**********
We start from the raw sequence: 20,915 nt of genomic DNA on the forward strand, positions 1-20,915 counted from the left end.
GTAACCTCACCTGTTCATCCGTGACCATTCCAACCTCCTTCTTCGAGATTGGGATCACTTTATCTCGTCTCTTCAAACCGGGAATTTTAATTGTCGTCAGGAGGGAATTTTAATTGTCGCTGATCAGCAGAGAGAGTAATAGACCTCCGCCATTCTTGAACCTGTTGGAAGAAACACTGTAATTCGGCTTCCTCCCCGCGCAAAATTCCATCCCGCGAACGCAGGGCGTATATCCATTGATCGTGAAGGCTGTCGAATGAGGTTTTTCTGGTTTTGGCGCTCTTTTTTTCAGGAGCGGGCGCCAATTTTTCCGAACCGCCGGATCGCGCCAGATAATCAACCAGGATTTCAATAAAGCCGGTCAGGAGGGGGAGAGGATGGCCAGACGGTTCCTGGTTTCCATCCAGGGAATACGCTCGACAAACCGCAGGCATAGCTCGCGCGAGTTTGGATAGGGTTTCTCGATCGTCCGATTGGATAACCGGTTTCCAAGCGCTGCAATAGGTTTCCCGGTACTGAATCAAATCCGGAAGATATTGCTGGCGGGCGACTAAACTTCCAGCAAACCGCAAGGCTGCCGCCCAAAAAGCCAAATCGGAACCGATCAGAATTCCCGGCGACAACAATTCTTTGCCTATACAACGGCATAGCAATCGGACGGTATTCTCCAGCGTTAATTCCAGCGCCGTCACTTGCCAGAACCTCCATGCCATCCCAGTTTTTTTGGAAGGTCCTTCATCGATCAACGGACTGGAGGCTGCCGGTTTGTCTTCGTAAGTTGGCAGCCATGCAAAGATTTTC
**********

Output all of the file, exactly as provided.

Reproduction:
We start from the raw sequence: 20,915 nt of genomic DNA on the forward strand, positions 1-20,915 counted from the left end.
GTAACCTCACCTGTTCATCCGTGACCATTCCAACCTCCTTCTTCGAGATTGGGATCACTTTATCTCGTCTCTTCAAACCGGGAATTTTAATTGTCGTCAGGAGGGAATTTTAATTGTCGCTGATCAGCAGAGAGAGTAATAGACCTCCGCCATTCTTGAACCTGTTGGAAGAAACACTGTAATTCGGCTTCCTCCCCGCGCAAAATTCCATCCCGCGAACGCAGGGCGTATATCCATTGATCGTGAAGGCTGTCGAATGAGGTTTTTCTGGTTTTGGCGCTCTTTTTTTCAGGAGCGGGCGCCAATTTTTCCGAACCGCCGGATCGCGCCAGATAATCAACCAGGATTTCAATAAAGCCGGTCAGGAGGGGGAGAGGATGGCCAGACGGTTCCTGGTTTCCATCCAGGGAATACGCTCGACAAACCGCAGGCATAGCTCGCGCGAGTTTGGATAGGGTTTCTCGATCGTCCGATTGGATAACCGGTTTCCAAGCGCTGCAATAGGTTTCCCGGTACTGAATCAAATCCGGAAGATATTGCTGGCGGGCGACTAAACTTCCAGCAAACCGCAAGGCTGCCGCCCAAAAAGCCAAATCGGAACCGATCAGAATTCCCGGCGACAACAATTCTTTGCCTATACAACGGCATAGCAATCGGACGGTATTCTCCAGCGTTAATTCCAGCGCCGTCACTTGCCAGAACCTCCATGCCATCCCAGTTTTTTTGGAAGGTCCTTCATCGATCAACGGACTGGAGGCTGCCGGTTTGTCTTCGTAAGTTGGCAGCCATGCAAAGATTTTC